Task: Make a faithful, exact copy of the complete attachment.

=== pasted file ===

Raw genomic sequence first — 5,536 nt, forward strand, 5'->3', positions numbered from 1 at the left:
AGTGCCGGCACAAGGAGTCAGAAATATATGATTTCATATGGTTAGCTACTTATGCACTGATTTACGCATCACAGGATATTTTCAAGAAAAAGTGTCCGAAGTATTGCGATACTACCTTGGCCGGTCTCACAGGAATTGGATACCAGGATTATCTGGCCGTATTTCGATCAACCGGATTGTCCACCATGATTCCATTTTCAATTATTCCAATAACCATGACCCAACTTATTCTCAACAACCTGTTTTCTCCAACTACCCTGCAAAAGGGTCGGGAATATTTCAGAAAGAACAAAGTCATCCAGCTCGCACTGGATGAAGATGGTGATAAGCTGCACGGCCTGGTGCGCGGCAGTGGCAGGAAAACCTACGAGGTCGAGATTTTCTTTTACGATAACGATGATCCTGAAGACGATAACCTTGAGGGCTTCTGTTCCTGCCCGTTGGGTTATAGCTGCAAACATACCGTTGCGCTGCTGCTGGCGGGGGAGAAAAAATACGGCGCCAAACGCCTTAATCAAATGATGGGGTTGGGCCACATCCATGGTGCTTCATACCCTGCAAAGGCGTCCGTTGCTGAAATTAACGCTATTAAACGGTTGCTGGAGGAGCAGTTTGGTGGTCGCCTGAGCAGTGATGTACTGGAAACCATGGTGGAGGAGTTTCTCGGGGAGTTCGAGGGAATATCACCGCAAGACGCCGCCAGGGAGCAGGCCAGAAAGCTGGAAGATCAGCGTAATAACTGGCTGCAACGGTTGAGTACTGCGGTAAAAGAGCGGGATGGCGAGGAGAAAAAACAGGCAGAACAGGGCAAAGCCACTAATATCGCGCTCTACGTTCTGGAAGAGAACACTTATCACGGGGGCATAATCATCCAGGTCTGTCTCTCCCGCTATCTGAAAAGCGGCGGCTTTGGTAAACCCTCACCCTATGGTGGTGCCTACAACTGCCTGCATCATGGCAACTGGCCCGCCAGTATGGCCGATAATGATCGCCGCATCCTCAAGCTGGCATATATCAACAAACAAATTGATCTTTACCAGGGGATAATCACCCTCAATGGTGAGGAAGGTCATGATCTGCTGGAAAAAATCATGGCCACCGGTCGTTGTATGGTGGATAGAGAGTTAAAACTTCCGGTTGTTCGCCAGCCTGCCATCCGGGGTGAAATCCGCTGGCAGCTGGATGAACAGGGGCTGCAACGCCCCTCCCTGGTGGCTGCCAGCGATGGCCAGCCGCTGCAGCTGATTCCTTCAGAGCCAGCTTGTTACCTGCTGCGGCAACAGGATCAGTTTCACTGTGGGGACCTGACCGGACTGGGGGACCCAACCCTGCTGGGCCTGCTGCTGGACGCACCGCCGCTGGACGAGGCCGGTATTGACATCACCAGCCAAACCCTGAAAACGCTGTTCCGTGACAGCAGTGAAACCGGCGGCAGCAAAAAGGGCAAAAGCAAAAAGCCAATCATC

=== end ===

Raw genomic sequence first — 5,536 nt, forward strand, 5'->3', positions numbered from 1 at the left:
AGTGCCGGCACAAGGAGTCAGAAATATATGATTTCATATGGTTAGCTACTTATGCACTGATTTACGCATCACAGGATATTTTCAAGAAAAAGTGTCCGAAGTATTGCGATACTACCTTGGCCGGTCTCACAGGAATTGGATACCAGGATTATCTGGCCGTATTTCGATCAACCGGATTGTCCACCATGATTCCATTTTCAATTATTCCAATAACCATGACCCAACTTATTCTCAACAACCTGTTTTCTCCAACTACCCTGCAAAAGGGTCGGGAATATTTCAGAAAGAACAAAGTCATCCAGCTCGCACTGGATGAAGATGGTGATAAGCTGCACGGCCTGGTGCGCGGCAGTGGCAGGAAAACCTACGAGGTCGAGATTTTCTTTTACGATAACGATGATCCTGAAGACGATAACCTTGAGGGCTTCTGTTCCTGCCCGTTGGGTTATAGCTGCAAACATACCGTTGCGCTGCTGCTGGCGGGGGAGAAAAAATACGGCGCCAAACGCCTTAATCAAATGATGGGGTTGGGCCACATCCATGGTGCTTCATACCCTGCAAAGGCGTCCGTTGCTGAAATTAACGCTATTAAACGGTTGCTGGAGGAGCAGTTTGGTGGTCGCCTGAGCAGTGATGTACTGGAAACCATGGTGGAGGAGTTTCTCGGGGAGTTCGAGGGAATATCACCGCAAGACGCCGCCAGGGAGCAGGCCAGAAAGCTGGAAGATCAGCGTAATAACTGGCTGCAACGGTTGAGTACTGCGGTAAAAGAGCGGGATGGCGAGGAGAAAAAACAGGCAGAACAGGGCAAAGCCACTAATATCGCGCTCTACGTTCTGGAAGAGAACACTTATCACGGGGGCATAATCATCCAGGTCTGTCTCTCCCGCTATCTGAAAAGCGGCGGCTTTGGTAAACCCTCACCCTATGGTGGTGCCTACAACTGCCTGCATCATGGCAACTGGCCCGCCAGTATGGCCGATAATGATCGCCGCATCCTCAAGCTGGCATATATCAACAAACAAATTGATCTTTACCAGGGGATAATCACCCTCAATGGTGAGGAAGGTCATGATCTGCTGGAAAAAATCATGGCCACCGGTCGTTGTATGGTGGATAGAGAGTTAAAACTTCCGGTTGTTCGCCAGCCTGCCATCCGGGGTGAAATCCGCTGGCAGCTGGATGAACAGGGGCTGCAACGCCCCTCCCTGGTGGCTGCCAGCGATGGCCAGCCGCTGCAGCTGATTCCTTCAGAGCCAGCTTGTTACCTGCTGCGGCAACAGGATCAGTTTCACTGTGGGGACCTGACCGGACTGGGGGACCCAACCCTGCTGGGCCTGCTGCTGGACGCACCGCCGCTGGACGAGGCCGGTATTGACATCACCAGCCAAACCCTGAAAACGCTGTTCCGTGACAGCAGTGAAACCGGCGGCAGCAAAAAGGGCAAAAGCAAAAAGCCAATCATC